Ok, I am the first to admit that I am not a fan of McDonald’s anything. Having worked at one as a teenager and knowing what goes on behind the counter, I am disinclined as an adult to visit one. Much less eat there. But between a McRib throwdown at the BBQ Brethren and all the hype lately, I figured it was time to see what I could do to make one at home.
I started by doing some research on the McRib ingredients. Here for your viewing pleasure is the McFrankensteinian ingredient list:
McRib Pork Patty
Pork, water, salt, dextrose, BHA and BHT and propyl gallate and citric acid (preservatives).
Enriched flour (bleached wheat flour, malted barley flour, niacin, reduced iron, thiamin mononitrate, riboflavin, folic acid), water, yeast, high fructose corn syrup, contains 2% or less of the following: salt, corn meal, wheat gluten, soybean oil, partially hydrogenated soybean and/or cottonseed oils, dextrose, sugar, malted barley flour, cultured wheat flour, calcium sulfate, ammonium sulfate, soy flour, dough conditioners (sodium stearoyl lactylate, datem, ascorbic acid, azodicarbonamide, mono- and diglycerides, ethoxylated mono- and diglycerides, monocalcium phosphate, enzymes, guar gum, calcium peroxide), calcium propionate (preservative), soy lecithin.
CONTAINS: WHEAT AND SOY
Water, high fructose corn syrup, tomato paste, distilled vinegar, molasses, natural smoke flavor (plant source), food starch-modified, salt, sugar, spices, soybean oil, xanthan gum, onion powder, garlic powder, chili pepper, sodium benzoate (preservative), caramel color, beet powder.
Cucumbers, water, distilled vinegar, salt, calcium chloride, alum, potassium sorbate (preservative), natural flavors (plant source), polysorbate 80, extractives of turmeric (color).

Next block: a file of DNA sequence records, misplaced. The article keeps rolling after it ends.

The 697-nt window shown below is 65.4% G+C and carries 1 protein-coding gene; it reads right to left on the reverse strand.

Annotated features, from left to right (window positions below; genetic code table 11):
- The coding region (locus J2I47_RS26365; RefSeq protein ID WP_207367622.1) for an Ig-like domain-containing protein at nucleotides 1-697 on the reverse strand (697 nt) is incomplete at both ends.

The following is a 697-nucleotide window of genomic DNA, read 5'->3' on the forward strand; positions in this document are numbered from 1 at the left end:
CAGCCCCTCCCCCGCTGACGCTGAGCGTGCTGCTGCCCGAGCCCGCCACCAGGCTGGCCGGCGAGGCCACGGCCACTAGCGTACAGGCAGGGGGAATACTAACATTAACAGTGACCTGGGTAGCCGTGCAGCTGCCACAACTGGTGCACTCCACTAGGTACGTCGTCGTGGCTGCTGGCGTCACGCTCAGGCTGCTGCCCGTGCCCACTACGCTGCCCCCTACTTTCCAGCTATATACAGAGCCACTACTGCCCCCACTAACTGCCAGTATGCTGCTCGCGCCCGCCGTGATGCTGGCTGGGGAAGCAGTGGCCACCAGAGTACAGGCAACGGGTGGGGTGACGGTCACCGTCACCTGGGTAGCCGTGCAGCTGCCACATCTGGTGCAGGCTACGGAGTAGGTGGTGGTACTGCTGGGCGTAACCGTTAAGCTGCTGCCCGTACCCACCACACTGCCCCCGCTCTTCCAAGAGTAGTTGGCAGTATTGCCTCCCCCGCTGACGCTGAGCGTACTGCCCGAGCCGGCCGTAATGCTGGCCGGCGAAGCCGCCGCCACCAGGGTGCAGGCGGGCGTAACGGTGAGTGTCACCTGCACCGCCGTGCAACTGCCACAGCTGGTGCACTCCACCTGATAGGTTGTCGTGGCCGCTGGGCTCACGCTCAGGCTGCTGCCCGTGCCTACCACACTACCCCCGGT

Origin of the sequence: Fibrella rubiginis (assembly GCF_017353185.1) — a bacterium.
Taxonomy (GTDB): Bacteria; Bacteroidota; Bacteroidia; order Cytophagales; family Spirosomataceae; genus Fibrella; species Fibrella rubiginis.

Starting at the top of the list, the pork product looks surprisingly like another boneless pork product you might be familiar with.
One problem here, it doesn’t look a whole lot like a McRib as it comes out of the can.
A little whittling, and that problem was soon rectified. And for the record, the dog ate the scraps leftover from the carving process. And yes, this is the same dog that refused to eat the faux burger from the first CrockaQue cook.
In order to do justice to this, I felt it necessary to put the CrockaQue to use again. After all, what better way to follow up the Crock Lobster than with a McSpam sandwich?
The eeriest part of this whole cook was the resemblance of the cooked Spam sans sauce to a deconstruction picture of a real McRib. In order to keep from being creeped out by this, I forged ahead and sauced up the McSpam with some watered-down Sweet Baby Rays. Which has a very similar ingredient list to the McRib sauce. You didn’t think I would waste any No Butz sauce on this did you?
The bun choice was obvious, and standard sesame seed hamburger buns were pressed into an oblong shape and toasted up on the CrockaQue. I’m pretty sure the neighbors didn’t see any of this going on…
Pickles and onions were easy, and the sandwiches came together quickly. And just so you don’t have to scroll back up to the top of the page to see the McSpam in all its glory, here’s another shot of it now.
The scariest part of this whole adventure is that the McSpam was surprisingly tasty. And the kids ate it without complaining. Maybe that’s because I didn’t tell them what it was before they ate it…